When the modern patent statute was enacted in 1952, Congress was of the view that â€œanything under the sun that is made by manâ€ can be patented. Can that really be true? Can you get a patent on a peanut butter and jelly sandwich? Can you get a patent on a new chiropractic technique?
Well, certainly our prescription drugs are patented, and so are the electronic gadgets that we cannot seem to stop playing with. But look around some more. You will find patent numbers plastered on everything. Check out your hand sanitizer, your toothbrush, the frozen dinner in your freezer. Patented!
There are limits, though. The U.S. Supreme Court has said that laws of nature are not patentable. If you had discovered Einsteinâ€™s theory of gravity, you would not have been able to get a patent on that discovery. You also can not get a patent on a mathematical formula, which means that â€œa2 + b2 = c2,â€ per the Supreme Court, is an â€œabstract idea,â€ which is also off limits.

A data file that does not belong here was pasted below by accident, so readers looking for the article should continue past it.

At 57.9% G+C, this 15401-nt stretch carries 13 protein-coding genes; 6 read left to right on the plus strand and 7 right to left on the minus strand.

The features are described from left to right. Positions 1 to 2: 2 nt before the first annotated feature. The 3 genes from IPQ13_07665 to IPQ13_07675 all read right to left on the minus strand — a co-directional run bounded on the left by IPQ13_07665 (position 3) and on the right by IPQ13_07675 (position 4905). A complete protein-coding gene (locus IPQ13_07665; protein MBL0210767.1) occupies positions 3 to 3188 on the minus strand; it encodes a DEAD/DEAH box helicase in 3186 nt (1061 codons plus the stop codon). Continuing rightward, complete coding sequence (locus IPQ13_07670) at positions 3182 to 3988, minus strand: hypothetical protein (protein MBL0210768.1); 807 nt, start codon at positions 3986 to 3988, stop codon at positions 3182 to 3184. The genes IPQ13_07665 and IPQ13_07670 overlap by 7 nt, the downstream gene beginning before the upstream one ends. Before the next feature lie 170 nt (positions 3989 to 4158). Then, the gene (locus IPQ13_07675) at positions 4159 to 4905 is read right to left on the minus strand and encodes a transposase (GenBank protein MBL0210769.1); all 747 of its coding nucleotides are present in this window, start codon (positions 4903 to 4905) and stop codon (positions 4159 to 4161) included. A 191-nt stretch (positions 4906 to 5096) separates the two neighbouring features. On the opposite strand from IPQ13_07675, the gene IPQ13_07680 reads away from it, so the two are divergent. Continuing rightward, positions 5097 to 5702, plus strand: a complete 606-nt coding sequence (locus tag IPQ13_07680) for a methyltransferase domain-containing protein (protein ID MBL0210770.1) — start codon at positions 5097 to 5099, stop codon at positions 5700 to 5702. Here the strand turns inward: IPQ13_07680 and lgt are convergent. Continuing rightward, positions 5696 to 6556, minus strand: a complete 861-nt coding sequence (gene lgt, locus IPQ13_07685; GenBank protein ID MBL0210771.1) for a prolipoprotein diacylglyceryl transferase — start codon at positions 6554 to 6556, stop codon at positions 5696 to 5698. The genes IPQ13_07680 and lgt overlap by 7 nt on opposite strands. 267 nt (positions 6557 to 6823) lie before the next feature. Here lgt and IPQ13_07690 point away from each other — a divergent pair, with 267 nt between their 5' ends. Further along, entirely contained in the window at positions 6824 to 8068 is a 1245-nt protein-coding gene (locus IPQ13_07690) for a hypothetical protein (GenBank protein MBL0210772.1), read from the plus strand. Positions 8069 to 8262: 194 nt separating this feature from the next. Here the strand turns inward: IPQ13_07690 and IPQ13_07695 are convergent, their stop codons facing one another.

Okay. How about a software program that uses a mathematical formula? Is that patentable?
The Supreme Court has said that software programs containing mathematical formulas are patentable so long as the mathematical formula is but a single step in a larger method or process that, as a whole, is a practical application of the formula with a useful result. Per the Supreme Court, if the program has practical effect, it is not an â€œabstract ideaâ€ and is, therefore, eligible for patent protection.
The U.S. Patent & Trademark Office is currently trying to test just how far that rule can be pushed.
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